edge of the thread is the hypotenuse of a right triangle and the height is the lead. The
base of the right triangle is the circumference of the pitch diameter circle (Fig. 5.14).
The lead angle \u3bb is the helix angle of the thread. The screw is loaded by an axial
compressive force F (Figs. 5.12 and 5.14). The force diagram for lifting the load is
shown in Fig. 5.14a, (the force Pr is positive). The force diagram for lowering the
load is shown in Fig. 5.14b, (the force Pl is negative). The friction force is
Ff = \u3bcN ,
where \u3bc is the coefficient of dry friction and N is the normal force. The friction force
is acting opposite to the motion. The equilibrium of forces for raising the load gives
\u2211
Fx = Pr \u2212 N sin \u3bb \u2212 \u3bc N cos \u3bb = 0, (5.3)
\u2211
Fy = F + \u3bc N sin \u3bb \u2212 N cos \u3bb = 0. (5.4)
Similarly, for lowering the load one may write the equations
\u2211
Fx = \u2212Pl \u2212 N sin \u3bb + \u3bc N cos \u3bb = 0, (5.5)
\u2211
Fy = F \u2212 \u3bc N sin \u3bb \u2212 N cos \u3bb = 0. (5.6)
Eliminating N and solving for Pr
Pr = F (sin \u3bb + \u3bc cos \u3bb)
cos \u3bb \u2212 \u3bc sin \u3bb , (5.7)
226 5 Friction
Pl = F (\u3bc cos \u3bb \u2212 sin \u3bb)
cos \u3bb + \u3bc sin \u3bb . (5.8)
Using the relation
tan \u3bb = l/(\u3c0dm),
and dividing the equations by cos \u3bb one may obtain
Pr = F [(l \u3c0 dm) + \u3bc]1 \u2212 (\u3bc l \u3c0 dm) , (5.9)
Pl = F [\u3bc \u2212 (l \u3c0 dm)]1 + (\u3bc l \u3c0 dm) . (5.10)
The moment required to overcome the thread friction and to raise the load is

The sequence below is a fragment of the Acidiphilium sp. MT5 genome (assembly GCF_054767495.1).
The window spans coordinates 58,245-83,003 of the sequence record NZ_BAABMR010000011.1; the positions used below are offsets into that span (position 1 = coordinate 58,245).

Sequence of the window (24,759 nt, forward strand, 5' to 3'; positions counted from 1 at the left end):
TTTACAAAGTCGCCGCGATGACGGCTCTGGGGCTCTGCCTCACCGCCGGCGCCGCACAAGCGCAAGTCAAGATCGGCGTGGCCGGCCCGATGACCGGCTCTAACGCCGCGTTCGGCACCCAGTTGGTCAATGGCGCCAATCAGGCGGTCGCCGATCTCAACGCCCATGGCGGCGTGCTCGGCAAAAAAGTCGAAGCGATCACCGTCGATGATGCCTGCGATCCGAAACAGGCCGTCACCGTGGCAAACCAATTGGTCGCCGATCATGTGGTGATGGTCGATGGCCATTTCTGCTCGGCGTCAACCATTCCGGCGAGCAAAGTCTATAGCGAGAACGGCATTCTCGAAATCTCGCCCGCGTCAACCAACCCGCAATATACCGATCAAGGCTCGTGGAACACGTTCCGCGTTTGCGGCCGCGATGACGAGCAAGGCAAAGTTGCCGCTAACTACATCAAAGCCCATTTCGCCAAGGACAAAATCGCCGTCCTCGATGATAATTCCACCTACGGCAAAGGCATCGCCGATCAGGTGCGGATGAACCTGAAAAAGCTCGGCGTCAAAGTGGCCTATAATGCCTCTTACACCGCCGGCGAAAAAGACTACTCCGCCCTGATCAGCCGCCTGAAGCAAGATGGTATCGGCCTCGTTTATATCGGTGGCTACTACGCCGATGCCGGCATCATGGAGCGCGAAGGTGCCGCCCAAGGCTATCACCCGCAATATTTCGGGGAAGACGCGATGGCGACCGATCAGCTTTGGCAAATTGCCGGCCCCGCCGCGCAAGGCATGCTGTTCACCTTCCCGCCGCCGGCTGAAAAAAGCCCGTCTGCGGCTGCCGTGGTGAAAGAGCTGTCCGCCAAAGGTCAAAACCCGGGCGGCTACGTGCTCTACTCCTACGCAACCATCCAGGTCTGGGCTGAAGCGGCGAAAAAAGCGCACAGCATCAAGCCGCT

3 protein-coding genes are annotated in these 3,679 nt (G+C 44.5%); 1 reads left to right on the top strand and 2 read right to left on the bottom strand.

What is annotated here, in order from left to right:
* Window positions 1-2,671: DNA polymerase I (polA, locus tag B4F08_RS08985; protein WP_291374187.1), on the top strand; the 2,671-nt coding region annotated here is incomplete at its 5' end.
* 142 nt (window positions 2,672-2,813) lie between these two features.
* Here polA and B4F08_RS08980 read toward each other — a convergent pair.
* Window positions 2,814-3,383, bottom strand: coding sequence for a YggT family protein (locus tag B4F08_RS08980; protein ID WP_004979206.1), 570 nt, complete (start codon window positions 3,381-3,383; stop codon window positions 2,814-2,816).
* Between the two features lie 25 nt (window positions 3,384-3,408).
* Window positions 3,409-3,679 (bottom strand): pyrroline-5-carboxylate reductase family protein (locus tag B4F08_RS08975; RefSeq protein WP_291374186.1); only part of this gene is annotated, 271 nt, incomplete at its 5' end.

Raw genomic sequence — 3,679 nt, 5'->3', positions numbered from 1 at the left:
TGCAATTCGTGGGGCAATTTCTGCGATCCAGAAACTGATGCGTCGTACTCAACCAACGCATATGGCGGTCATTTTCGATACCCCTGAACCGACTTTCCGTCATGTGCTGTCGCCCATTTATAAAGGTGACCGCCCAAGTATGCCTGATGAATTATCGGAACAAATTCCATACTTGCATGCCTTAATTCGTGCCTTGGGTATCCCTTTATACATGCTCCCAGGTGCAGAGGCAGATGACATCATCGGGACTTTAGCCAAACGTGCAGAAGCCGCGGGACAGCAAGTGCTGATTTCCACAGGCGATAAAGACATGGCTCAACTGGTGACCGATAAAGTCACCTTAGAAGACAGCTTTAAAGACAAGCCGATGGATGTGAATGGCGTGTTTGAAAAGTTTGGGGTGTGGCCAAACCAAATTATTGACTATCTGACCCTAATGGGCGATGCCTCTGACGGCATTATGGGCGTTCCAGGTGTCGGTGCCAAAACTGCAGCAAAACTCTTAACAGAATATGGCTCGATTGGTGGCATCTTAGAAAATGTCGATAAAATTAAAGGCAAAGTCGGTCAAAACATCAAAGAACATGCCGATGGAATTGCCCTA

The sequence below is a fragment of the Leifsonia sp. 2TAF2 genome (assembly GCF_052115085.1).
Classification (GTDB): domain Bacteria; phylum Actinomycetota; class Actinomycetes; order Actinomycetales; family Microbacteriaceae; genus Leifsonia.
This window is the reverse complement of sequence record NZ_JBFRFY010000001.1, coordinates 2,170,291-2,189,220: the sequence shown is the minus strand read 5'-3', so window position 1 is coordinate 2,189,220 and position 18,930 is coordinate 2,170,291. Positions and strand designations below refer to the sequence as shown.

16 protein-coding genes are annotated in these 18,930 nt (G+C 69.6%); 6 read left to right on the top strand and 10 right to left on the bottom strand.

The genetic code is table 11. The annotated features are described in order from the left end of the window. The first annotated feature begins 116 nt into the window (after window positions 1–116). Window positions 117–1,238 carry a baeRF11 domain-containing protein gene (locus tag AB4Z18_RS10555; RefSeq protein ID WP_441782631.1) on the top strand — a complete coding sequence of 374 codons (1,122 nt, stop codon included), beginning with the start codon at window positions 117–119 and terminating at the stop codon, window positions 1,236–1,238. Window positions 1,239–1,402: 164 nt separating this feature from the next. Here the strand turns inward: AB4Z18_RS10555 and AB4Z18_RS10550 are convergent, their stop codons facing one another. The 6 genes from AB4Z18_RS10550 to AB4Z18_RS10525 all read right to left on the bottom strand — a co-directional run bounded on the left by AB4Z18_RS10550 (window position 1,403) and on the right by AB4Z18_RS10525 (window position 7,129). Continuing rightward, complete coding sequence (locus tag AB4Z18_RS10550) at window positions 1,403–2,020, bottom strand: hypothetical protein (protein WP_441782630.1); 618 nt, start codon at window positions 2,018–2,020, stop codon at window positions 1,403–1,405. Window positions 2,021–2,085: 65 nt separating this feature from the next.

Mr = Pr dm2 =
F dm
2
(
l + \u3c0 \u3bc dm
\u3c0 dm \u2212 \u3bc l
)
. (5.11)
The moment required to lower the load (and to overcome a part of the friction) is
Ml = F dm2
(
\u3c0 \u3bc dm \u2212 l
\u3c0 dm + \u3bc l
)
. (5.12)
When the lead, l, is large or the friction, \u3bc, is low the load will lower itself. In this
case the screw will spin without any external effort, and the moment Ml in Eq. (5.12)
will be negative or zero. When the moment is positive, Ml > 0, the screw is said to
be self-locking. The condition for self-locking is
\u3c0 \u3bc dm > l.
Dividing both sides of this inequality by \u3c0 dm , and using l/(\u3c0 dm) = tan \u3bb, yields
\u3bc > tan \u3bb. (5.13)
The self-locking is obtained whenever the coefficient of friction is equal to or greater
The moment, M0, required only to raise the load when the friction is zero, \u3bc = 0,
is obtained from Eq. (5.11):
M0 = F l2 \u3c0 . (5.14)
5.5 Technical Applications of Friction: Screws 227
The screw efficiency e can be defined as
e = M0
Mr
= F l
2 \u3c0 Mr
. (5.15)